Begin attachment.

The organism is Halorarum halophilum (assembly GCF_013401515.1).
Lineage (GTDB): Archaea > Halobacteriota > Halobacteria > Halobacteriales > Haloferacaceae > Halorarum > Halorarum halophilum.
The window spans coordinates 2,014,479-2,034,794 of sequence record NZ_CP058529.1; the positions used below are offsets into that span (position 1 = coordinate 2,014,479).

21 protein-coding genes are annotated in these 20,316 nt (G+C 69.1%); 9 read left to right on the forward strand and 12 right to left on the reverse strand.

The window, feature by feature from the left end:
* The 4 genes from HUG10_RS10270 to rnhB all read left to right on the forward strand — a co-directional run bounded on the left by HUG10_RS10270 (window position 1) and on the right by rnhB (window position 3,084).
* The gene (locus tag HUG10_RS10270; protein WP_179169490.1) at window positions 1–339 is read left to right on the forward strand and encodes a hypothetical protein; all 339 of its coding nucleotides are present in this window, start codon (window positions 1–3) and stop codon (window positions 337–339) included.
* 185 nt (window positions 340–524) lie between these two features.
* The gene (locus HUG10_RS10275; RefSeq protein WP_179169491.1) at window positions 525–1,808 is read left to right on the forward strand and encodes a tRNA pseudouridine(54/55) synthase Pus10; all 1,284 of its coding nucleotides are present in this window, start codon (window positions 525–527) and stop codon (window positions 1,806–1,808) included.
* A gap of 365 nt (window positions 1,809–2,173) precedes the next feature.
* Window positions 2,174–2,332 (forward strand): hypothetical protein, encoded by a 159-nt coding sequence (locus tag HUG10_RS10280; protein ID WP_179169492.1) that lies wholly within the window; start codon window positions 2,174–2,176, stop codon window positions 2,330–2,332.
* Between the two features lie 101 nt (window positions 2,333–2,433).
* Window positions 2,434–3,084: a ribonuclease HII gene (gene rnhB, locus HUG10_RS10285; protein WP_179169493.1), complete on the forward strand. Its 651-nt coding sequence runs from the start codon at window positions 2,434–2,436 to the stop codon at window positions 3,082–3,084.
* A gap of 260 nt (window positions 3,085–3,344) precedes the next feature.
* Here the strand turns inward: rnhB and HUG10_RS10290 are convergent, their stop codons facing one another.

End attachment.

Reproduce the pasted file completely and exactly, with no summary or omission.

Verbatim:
The organism is Halorarum halophilum (assembly GCF_013401515.1).
Lineage (GTDB): Archaea > Halobacteriota > Halobacteria > Halobacteriales > Haloferacaceae > Halorarum > Halorarum halophilum.
The window spans coordinates 2,014,479-2,034,794 of sequence record NZ_CP058529.1; the positions used below are offsets into that span (position 1 = coordinate 2,014,479).

21 protein-coding genes are annotated in these 20,316 nt (G+C 69.1%); 9 read left to right on the forward strand and 12 right to left on the reverse strand.

The window, feature by feature from the left end:
* The 4 genes from HUG10_RS10270 to rnhB all read left to right on the forward strand — a co-directional run bounded on the left by HUG10_RS10270 (window position 1) and on the right by rnhB (window position 3,084).
* The gene (locus tag HUG10_RS10270; protein WP_179169490.1) at window positions 1–339 is read left to right on the forward strand and encodes a hypothetical protein; all 339 of its coding nucleotides are present in this window, start codon (window positions 1–3) and stop codon (window positions 337–339) included.
* 185 nt (window positions 340–524) lie between these two features.
* The gene (locus HUG10_RS10275; RefSeq protein WP_179169491.1) at window positions 525–1,808 is read left to right on the forward strand and encodes a tRNA pseudouridine(54/55) synthase Pus10; all 1,284 of its coding nucleotides are present in this window, start codon (window positions 525–527) and stop codon (window positions 1,806–1,808) included.
* A gap of 365 nt (window positions 1,809–2,173) precedes the next feature.
* Window positions 2,174–2,332 (forward strand): hypothetical protein, encoded by a 159-nt coding sequence (locus tag HUG10_RS10280; protein ID WP_179169492.1) that lies wholly within the window; start codon window positions 2,174–2,176, stop codon window positions 2,330–2,332.
* Between the two features lie 101 nt (window positions 2,333–2,433).
* Window positions 2,434–3,084: a ribonuclease HII gene (gene rnhB, locus HUG10_RS10285; protein WP_179169493.1), complete on the forward strand. Its 651-nt coding sequence runs from the start codon at window positions 2,434–2,436 to the stop codon at window positions 3,082–3,084.
* A gap of 260 nt (window positions 3,085–3,344) precedes the next feature.
* Here the strand turns inward: rnhB and HUG10_RS10290 are convergent, their stop codons facing one another.